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Parenting During the Pandemic

December 21, 2020
"Psychologist and Play Therapist Sezgi Şentürk Direm wrote about how we should treat ourselves and our children in the world changing with the pandemic."
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ne day we woke up and discovered that nothing would be the same. A dangerous virus spread everywhere from the streets to our neighbors, and we had to protect our family. Just then we quarantined at home. We cleaned everything to avoid bringing the virus home. Our eyes were on the news. We did not know what was happening outside. What would happen that day, were the measures taken sufficient, how many of us were sick? We weren’t prepared. We were experiencing a collective trauma and anxious about how we would overcome it. New symptoms of the virus appeared every single day. There was a rapid spread of misinformation. Most importantly, how would we tell our children about the coronavirus? Almost every work I read or watched during this period was very functional and valuable. But we were exposed to new information every second. Just browsing through this information could be the trigger for coronaphobia, which spreads faster than the virus.

Fortunately, those days have passed and now we know what to do. Even after taking the necessary measures, we should be aware of the fact that following the COVID-19 news and spending time on social media drives us near to anxiety and panic. Anxiety and panic have an adverse effect not only on our mood but also on our immune system. It is rather difficult for us to pay attention to our children and focus on our work while struggling with these emotions as adults. When we ask, “What’s happening to me?” to ourselves and find peace in our inner world, we can focus our attention on another area we want. Only in this way can we free ourselves from anxiety and panic.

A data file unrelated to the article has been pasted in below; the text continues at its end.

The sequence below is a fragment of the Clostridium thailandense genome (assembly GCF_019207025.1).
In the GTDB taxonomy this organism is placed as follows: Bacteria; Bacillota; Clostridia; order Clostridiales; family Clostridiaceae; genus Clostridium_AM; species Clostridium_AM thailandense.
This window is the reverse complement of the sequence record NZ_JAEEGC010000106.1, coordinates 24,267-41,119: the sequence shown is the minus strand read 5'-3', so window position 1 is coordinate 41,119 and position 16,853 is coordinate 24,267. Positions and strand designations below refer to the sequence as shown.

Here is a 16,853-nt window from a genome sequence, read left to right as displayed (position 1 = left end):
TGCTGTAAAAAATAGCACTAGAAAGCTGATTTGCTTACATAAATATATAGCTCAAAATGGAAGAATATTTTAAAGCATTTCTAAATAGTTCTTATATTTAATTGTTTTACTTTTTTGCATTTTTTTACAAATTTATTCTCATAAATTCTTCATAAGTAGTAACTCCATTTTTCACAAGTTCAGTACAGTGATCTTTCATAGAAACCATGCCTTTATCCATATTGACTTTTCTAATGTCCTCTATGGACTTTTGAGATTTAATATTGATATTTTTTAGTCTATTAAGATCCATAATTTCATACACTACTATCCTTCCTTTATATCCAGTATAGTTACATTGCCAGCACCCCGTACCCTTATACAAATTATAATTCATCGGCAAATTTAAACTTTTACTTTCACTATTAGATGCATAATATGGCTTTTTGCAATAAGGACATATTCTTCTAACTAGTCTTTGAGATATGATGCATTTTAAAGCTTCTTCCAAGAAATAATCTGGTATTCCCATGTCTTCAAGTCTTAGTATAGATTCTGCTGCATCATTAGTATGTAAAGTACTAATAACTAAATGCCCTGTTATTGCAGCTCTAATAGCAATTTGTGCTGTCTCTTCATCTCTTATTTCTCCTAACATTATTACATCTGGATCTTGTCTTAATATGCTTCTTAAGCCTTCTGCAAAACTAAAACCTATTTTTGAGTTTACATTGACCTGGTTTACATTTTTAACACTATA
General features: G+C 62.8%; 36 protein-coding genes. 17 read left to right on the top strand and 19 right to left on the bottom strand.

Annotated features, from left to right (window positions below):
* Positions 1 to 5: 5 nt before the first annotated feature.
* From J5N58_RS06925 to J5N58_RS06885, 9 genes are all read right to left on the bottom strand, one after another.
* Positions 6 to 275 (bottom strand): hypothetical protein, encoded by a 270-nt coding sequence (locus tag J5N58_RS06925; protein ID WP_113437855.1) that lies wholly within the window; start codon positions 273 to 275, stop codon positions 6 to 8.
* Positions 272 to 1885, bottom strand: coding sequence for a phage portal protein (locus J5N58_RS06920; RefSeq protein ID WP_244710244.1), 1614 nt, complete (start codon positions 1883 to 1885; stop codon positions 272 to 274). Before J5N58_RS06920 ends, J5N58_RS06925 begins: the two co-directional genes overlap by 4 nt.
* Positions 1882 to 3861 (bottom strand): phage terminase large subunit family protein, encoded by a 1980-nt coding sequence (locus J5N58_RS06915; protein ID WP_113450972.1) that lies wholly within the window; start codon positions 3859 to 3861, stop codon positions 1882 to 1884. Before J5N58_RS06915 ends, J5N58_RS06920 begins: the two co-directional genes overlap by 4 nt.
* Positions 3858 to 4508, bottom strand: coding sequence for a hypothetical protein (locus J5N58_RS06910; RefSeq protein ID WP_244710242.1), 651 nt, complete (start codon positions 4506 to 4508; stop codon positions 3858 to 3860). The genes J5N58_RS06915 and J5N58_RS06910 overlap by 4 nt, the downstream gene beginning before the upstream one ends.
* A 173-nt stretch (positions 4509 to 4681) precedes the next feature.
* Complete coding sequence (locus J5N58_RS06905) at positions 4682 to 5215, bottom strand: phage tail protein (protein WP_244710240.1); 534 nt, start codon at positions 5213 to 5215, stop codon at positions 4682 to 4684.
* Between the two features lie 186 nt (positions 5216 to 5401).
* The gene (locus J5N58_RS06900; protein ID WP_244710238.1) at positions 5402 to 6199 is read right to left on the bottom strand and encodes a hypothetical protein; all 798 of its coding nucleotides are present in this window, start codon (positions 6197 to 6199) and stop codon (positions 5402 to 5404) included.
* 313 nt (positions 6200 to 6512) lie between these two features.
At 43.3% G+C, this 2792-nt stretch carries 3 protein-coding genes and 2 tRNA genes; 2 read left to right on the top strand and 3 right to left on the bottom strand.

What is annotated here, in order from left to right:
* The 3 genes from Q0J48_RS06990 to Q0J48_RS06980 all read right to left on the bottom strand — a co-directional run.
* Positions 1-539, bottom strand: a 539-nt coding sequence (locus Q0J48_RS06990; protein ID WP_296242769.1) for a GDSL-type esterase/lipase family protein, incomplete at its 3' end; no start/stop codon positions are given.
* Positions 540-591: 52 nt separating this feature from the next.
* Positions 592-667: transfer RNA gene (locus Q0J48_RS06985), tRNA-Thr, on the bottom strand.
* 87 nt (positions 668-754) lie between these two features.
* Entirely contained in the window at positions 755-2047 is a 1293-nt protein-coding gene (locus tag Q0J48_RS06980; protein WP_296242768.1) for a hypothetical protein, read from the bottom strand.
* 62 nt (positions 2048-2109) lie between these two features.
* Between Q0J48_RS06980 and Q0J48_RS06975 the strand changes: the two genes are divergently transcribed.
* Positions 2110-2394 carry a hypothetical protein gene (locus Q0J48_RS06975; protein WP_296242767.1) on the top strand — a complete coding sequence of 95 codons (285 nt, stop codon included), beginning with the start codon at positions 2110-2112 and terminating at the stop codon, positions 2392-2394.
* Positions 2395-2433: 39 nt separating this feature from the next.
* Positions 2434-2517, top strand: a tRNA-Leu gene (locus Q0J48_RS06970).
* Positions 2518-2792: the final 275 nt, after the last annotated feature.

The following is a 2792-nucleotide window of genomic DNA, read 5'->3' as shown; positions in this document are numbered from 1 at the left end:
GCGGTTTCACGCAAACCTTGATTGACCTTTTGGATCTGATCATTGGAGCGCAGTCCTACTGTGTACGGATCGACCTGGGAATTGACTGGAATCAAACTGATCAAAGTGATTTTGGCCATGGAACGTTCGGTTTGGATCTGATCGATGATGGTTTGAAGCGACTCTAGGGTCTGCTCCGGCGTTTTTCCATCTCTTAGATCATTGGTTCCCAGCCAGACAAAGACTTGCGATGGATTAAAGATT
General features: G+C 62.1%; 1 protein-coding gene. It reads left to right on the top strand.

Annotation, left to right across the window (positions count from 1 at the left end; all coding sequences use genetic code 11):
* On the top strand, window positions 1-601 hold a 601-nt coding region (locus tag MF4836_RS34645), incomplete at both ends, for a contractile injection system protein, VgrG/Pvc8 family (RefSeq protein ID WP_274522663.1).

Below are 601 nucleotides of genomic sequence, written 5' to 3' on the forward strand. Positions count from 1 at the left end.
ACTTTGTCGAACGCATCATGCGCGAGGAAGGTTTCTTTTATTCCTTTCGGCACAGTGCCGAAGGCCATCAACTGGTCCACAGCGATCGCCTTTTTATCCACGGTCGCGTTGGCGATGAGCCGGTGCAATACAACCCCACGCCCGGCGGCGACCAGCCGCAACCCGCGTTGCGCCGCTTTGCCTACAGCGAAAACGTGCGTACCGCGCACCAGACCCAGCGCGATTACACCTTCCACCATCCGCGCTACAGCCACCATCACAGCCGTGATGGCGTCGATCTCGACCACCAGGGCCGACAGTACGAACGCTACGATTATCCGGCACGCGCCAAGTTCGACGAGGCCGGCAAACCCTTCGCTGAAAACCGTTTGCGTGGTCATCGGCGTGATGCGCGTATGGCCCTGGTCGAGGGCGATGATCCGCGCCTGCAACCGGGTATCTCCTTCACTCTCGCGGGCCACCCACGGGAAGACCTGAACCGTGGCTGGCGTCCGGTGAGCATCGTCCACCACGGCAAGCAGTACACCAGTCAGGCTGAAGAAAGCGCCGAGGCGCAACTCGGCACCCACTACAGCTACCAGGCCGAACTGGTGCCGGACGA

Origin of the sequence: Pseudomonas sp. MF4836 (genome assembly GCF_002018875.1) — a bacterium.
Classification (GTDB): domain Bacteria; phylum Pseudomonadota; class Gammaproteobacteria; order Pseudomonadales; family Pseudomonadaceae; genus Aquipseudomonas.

We had virtual coffee breaks with our friends, read books to each other, learned recipes to boost our morale during the pandemic process. These were our sources of motivation. How about our children? They played games, danced, or helped in the kitchen. Sometimes they cried because they want to go out. Many emotional changes and strains… This was sometimes difficult and sometimes fun for our children who had opportunities to spend time with their parents. Perhaps most families have never been this close. We got to know each other all over again. While we, as adults, could find different sources to turn to for information, our children turned to us. As parents, we could not tell them anything we did not know. We could not say that one day this would be over, and everything would be the same as before. Because we didn’t know and still don’t.

Personally, when I searched for things to benefit my child, there is only one thing I found: “my care”. Along with that, my space and time to accompany her emotions. I can laugh with her when she has fun, I can say I’m here and hug her when she’s scared. When she is sad, I can be there for her. When she is disappointed, I can share her dreams. And I can pay attention to her emotions. These can help us grow a deeper and stronger bond. Maybe life offers us new opportunities; opportunities for a stronger relationship, to compensate for whatever happened in the past, to get to know each other, to take care of ourselves… To find our own sources of inspiration, to hug our loved ones and to hug ourselves realizing our need if no one is available…

Warm regards,

Psychologist & Psychotherapist

Sezgi Şentürk Direm

 

 

 

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